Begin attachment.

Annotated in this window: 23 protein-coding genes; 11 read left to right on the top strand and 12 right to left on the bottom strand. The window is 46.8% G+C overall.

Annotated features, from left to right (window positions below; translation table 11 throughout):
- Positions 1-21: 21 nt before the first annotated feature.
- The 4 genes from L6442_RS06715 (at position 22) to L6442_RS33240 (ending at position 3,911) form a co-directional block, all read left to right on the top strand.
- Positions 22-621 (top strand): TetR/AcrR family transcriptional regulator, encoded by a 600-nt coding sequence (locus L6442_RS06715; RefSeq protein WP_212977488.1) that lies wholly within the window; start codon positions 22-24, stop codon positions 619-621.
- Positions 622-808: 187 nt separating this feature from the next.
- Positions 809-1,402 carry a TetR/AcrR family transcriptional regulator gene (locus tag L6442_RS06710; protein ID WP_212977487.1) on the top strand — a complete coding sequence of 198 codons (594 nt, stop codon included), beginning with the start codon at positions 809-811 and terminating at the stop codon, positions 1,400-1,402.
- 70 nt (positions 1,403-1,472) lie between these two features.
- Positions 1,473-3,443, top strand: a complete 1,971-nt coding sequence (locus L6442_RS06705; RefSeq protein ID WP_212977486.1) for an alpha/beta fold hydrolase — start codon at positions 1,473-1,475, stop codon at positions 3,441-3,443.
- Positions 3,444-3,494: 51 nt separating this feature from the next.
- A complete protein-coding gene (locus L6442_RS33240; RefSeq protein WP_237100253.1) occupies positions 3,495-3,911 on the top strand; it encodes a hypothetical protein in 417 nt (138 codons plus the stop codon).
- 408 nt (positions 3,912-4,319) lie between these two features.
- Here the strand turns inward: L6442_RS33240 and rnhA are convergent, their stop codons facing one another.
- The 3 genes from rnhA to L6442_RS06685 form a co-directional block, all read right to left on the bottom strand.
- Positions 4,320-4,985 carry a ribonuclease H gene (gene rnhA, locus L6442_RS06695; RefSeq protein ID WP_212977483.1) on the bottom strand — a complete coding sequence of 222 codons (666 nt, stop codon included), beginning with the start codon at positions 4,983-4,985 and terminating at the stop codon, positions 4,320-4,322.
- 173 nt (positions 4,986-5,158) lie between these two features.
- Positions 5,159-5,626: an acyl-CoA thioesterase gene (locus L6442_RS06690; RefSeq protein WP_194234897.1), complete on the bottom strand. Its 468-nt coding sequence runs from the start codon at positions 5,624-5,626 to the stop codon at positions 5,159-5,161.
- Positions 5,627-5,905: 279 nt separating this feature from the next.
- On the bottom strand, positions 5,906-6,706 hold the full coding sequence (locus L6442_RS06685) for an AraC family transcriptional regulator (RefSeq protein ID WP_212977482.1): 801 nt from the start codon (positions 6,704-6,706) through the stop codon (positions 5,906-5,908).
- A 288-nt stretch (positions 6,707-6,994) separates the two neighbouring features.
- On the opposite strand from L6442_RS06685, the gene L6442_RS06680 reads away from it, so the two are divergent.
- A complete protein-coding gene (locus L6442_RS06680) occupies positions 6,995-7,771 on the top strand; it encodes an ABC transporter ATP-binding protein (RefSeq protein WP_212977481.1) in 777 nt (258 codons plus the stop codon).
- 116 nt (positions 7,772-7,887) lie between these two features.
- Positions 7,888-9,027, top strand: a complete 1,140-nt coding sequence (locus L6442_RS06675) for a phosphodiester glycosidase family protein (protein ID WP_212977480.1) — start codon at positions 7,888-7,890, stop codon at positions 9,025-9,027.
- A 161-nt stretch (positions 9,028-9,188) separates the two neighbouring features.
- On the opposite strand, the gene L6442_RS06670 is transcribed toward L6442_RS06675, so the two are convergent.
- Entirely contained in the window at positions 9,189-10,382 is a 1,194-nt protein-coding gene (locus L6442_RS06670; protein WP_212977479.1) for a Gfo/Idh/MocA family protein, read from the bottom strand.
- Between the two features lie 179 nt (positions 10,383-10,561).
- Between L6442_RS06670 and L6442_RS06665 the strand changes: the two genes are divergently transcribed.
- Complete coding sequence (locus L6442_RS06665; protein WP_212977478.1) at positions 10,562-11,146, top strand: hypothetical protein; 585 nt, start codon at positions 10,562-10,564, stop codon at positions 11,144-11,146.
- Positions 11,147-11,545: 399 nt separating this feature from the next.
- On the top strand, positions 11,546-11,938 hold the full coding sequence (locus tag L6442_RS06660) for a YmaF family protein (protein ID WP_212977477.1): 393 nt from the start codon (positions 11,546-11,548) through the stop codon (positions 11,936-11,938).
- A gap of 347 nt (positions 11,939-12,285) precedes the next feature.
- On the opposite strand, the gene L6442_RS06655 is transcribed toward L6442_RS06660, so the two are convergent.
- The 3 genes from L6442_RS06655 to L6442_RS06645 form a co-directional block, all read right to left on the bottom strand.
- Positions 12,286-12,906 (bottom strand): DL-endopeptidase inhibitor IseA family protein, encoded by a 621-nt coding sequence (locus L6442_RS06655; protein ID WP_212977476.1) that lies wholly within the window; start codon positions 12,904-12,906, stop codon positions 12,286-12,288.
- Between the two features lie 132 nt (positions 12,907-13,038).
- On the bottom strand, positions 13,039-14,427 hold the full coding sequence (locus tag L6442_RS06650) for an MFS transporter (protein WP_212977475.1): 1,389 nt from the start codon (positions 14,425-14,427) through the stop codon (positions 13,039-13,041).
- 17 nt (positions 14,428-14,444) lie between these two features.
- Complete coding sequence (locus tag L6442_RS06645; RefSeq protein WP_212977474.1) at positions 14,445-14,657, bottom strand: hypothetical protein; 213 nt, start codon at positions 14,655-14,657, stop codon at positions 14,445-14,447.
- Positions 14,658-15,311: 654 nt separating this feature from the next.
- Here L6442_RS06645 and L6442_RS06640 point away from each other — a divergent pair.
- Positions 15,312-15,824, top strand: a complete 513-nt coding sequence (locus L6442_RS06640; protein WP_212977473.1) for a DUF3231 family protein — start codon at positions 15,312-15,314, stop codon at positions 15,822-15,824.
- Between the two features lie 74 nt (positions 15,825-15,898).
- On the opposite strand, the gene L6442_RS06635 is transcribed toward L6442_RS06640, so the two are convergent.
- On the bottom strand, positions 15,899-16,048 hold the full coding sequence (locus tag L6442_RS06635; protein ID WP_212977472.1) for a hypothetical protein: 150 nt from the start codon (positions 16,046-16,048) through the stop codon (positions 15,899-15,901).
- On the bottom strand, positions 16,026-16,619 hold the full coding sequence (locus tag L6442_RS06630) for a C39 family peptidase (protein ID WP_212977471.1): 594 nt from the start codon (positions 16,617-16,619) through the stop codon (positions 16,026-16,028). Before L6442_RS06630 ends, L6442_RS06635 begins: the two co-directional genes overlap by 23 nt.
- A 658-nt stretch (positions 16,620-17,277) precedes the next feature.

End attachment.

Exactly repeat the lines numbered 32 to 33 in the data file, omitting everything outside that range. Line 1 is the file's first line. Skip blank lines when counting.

- On the top strand, positions 11,546-11,938 hold the full coding sequence (locus tag L6442_RS06660) for a YmaF family protein (protein ID WP_212977477.1): 393 nt from the start codon (positions 11,546-11,548) through the stop codon (positions 11,936-11,938).
- A gap of 347 nt (positions 11,939-12,285) precedes the next feature.